Timothy said...

So, yes, I have opened up a mighty "can of worms". But alas, let's discuss this.

I do ask that we remain charitable, as well as keeping our comments concise as possible.

Anonymous said...

Tim, I will answer your second question: NO!

Sharon in Waxahachie!

Anonymous said...

WhoooooWheee! This is the most exciting thread I've read all year!

And may I compliment Hiero on his charitable presentation. I love the examples!

Whodoggie.

BC

Theophrastus said...

The NAB's notes:

(a) on the one hand fall short of what one could find in a good mainstream scholarly annotated Bible (such as the New Oxford Annotated Bible or other scholarly Bibles published by Oxford).

(b) represent a distinct scholarly approach that is appropriate only for a very narrow way of reading the Bible -- but not most spiritual ways of reading the Bible.

(c) miss a chance to do two things that could be done in a Catholic Bible: (i) simply explain complicated passages; and (ii) explain the Catholic reception history of passages, or even a few Catholic views on the passages.

So I have to wonder, who are these notes for?

(a) Someone wanting a scholarly annotated Bible would be better served by the New Oxford Annotated Bible.

(b) Someone wanting to read the Bible for lectio divina is better suited by a Bible without notes or a Bible with patristic and meditative notes (such as the Saint's Devotional Edition).

(c) Someone seeking a Catholic-oriented approach to the Bible would be better served by a series such as the Navarre Bible or the ongoing Ignatius Catholic Study Bible.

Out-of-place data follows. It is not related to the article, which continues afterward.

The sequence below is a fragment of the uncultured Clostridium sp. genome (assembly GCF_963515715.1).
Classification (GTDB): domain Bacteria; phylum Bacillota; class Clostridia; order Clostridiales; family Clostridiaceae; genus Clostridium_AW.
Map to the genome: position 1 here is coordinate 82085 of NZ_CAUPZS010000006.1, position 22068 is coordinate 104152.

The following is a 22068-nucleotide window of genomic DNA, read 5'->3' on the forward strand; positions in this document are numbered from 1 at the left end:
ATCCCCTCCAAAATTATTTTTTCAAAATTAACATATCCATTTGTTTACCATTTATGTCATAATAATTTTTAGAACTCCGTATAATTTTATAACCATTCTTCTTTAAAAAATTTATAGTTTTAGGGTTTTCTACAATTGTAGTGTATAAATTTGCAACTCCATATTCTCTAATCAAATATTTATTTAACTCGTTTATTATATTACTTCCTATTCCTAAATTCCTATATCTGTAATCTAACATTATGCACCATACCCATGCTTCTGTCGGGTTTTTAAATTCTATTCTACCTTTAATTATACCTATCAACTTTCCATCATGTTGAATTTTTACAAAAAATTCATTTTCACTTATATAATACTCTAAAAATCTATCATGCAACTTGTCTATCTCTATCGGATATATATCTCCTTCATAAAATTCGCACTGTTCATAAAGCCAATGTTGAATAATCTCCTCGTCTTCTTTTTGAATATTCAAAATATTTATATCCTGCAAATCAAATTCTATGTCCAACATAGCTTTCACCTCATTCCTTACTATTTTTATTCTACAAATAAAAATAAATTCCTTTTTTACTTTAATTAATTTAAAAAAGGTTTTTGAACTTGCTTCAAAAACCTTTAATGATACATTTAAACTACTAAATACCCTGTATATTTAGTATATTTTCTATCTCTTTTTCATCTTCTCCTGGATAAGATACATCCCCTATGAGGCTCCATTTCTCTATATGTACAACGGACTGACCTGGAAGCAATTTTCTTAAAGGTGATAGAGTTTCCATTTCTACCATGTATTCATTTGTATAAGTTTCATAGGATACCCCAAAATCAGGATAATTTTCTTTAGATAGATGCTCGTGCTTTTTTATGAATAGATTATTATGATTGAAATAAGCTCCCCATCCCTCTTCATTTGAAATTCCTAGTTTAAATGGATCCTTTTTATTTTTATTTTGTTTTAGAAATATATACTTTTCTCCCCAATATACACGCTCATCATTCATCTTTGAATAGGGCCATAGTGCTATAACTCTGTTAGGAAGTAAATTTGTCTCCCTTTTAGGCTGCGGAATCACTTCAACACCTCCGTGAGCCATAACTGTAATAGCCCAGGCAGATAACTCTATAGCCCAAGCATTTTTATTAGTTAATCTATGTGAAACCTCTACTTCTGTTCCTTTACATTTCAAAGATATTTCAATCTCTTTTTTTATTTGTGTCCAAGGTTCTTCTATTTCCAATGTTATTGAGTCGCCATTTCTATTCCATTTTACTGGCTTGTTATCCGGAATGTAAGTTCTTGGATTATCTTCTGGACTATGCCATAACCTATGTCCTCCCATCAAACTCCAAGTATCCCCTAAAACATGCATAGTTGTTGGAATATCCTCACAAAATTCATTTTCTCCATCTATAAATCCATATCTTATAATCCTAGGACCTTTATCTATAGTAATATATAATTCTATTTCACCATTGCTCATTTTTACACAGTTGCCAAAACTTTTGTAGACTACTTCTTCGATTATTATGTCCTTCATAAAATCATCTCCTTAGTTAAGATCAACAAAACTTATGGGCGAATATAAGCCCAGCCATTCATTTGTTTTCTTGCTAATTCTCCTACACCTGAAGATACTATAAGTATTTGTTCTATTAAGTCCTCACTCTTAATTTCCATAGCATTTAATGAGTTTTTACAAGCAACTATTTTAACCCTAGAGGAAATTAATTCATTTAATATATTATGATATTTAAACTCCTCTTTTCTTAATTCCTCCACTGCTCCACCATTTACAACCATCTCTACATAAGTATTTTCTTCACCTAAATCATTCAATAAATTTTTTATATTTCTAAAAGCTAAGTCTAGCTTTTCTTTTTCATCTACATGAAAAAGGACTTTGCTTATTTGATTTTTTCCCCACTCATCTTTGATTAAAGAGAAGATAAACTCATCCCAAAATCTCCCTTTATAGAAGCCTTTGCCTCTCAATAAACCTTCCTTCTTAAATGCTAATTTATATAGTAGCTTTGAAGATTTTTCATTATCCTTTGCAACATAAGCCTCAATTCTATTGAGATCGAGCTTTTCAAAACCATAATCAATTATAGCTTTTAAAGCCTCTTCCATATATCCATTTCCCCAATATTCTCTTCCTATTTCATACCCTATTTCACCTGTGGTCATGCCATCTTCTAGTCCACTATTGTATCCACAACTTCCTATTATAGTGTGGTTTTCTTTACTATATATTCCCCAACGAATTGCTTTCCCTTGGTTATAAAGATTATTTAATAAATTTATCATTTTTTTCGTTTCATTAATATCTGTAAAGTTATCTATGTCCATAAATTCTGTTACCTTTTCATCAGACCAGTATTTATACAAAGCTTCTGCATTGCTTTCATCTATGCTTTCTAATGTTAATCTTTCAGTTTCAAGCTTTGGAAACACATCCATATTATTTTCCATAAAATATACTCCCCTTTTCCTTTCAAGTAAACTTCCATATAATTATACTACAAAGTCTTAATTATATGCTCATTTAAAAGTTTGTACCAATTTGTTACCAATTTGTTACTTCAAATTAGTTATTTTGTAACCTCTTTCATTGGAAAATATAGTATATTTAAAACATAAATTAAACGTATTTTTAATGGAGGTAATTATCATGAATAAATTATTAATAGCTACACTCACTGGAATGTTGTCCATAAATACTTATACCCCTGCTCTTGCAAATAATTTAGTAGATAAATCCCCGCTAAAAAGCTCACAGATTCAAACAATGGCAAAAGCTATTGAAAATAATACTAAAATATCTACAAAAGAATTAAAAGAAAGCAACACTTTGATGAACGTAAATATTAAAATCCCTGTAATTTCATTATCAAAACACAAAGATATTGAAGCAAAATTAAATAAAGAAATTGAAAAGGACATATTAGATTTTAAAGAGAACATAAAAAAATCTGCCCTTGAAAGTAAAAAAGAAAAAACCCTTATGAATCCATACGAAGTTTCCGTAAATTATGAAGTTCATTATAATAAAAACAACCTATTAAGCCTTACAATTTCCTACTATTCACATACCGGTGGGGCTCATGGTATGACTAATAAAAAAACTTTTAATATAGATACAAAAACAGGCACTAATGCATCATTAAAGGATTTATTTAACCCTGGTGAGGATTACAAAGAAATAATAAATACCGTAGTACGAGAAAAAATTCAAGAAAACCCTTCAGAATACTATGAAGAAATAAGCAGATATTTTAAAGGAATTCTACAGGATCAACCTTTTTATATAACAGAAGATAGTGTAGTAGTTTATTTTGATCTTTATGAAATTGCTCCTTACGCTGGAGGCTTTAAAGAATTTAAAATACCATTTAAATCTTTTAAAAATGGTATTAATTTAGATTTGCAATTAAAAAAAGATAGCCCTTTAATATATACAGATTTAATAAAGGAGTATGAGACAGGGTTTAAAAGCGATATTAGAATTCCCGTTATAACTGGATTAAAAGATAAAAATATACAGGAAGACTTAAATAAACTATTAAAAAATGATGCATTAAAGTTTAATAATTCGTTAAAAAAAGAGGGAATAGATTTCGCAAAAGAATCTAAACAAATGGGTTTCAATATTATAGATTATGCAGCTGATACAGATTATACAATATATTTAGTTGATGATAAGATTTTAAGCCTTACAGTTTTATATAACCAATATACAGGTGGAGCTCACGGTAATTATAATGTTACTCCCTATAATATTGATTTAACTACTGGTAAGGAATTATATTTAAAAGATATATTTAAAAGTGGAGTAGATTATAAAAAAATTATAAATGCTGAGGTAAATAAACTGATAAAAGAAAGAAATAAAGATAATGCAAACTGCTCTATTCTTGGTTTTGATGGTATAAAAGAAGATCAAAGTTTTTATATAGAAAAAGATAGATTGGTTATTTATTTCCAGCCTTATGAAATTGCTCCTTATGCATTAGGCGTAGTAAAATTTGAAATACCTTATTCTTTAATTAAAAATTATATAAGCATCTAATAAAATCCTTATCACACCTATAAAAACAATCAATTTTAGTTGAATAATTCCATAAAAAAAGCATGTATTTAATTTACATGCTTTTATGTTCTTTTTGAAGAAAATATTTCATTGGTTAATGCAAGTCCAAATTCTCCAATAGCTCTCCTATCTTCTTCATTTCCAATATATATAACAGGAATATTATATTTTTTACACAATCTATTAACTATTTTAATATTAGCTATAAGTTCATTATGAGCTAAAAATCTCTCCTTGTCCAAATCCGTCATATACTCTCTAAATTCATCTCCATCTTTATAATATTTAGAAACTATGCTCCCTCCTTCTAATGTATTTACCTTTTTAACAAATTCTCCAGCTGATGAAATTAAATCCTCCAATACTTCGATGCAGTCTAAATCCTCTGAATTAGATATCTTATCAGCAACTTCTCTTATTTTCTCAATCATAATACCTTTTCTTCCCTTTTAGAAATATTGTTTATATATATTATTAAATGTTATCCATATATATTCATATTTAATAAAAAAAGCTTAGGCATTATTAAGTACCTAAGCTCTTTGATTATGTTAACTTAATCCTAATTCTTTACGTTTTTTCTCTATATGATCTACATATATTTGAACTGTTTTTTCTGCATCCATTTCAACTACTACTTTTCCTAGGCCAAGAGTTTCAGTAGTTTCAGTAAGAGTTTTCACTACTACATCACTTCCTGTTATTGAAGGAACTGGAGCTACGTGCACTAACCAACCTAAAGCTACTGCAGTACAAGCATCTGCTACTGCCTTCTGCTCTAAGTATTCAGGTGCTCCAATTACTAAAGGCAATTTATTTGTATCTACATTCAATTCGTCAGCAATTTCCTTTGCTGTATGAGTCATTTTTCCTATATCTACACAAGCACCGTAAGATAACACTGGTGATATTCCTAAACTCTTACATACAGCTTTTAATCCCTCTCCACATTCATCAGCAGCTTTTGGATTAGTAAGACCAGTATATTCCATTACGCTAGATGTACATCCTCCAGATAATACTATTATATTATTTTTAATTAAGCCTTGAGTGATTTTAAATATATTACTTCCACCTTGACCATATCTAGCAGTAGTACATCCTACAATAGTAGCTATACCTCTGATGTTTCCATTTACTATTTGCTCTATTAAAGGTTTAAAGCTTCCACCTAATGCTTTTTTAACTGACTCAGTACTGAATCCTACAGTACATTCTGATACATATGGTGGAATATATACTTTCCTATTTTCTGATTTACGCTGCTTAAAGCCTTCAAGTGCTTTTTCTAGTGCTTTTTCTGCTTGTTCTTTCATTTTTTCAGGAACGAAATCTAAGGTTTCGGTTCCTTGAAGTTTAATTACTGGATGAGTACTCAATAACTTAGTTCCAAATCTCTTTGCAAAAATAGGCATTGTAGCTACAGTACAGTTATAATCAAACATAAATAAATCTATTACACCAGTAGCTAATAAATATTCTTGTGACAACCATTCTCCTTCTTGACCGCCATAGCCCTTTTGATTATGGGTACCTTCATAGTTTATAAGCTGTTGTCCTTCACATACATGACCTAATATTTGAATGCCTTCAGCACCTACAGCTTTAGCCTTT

It seems that the NAB with footnotes is an attempt to make a modern secular study Bible, but not one that is as good as others on the market. What's the point of making a second-tier study Bible?

So, again, I ask, who is this for?

Hieronymopolis said...

So says Shakespeare :

Now remains
That we find out the cause of this effect,
Or rather say, the cause of this defect,
For this effect defective comes by cause.

Javier said...

I'm a reader from Argentina.
The exact same problem plague the notes in some of the spanish language Bibles (for example "La Biblia del Peregrino", by the late Fr. Alonso Schökel, SJ, professor at the Pontifical Biblical Institute).
For me it is clear that these people have lost the Faith.
But, besides that, I'd like to know what scientific evidence they rely upon to assert what has and what has not been said by Jesus. The only direct witness we have is the New Testament. If science shows that those texts have been tampered with, we would be forced to face the fact that we know absolutely nothing about Jesus. Not even if He ever existed. That would be the logical conclusion that the writers of these Notes refuse to follow.

Regards,

Javier

Diakonos said...

Javier we do not have to reply upon science to know the truth of the reliability and historicty of the Gospels about Jesus. The highest magisterium of the Church, Pope and bisops teaching united in ecumenical council have assured in at Vatican II (Dei Verbum) that the Gospels faithfully hand on to us what Jesus DID and SAID when he lived upon earth. This magisterium also assures us that the Gospels rest upon the witness, testimony and preaching of the Apostles. The Fathers of the Church, even those who knew an Apostle or two and/or were friends of disciples of the Apostles assure of us this truth.

So if ANY Scripture scholarship disagrees with this magisterial teaching in these most fundamental aspects it is wrong and needs to be corrected. Our ancient and contemporary Faith does not need this reformation. Now who actually put the words onto parchment MAY be a different story...but what was out down comes to us from these Apostles of the Lord who saw and touched and heard the Word Himself.

Javier said...

Diakonos,

I do believe the Gospels are a reliable witness. And I believe that when they say that Jesus spoke, those are His Words.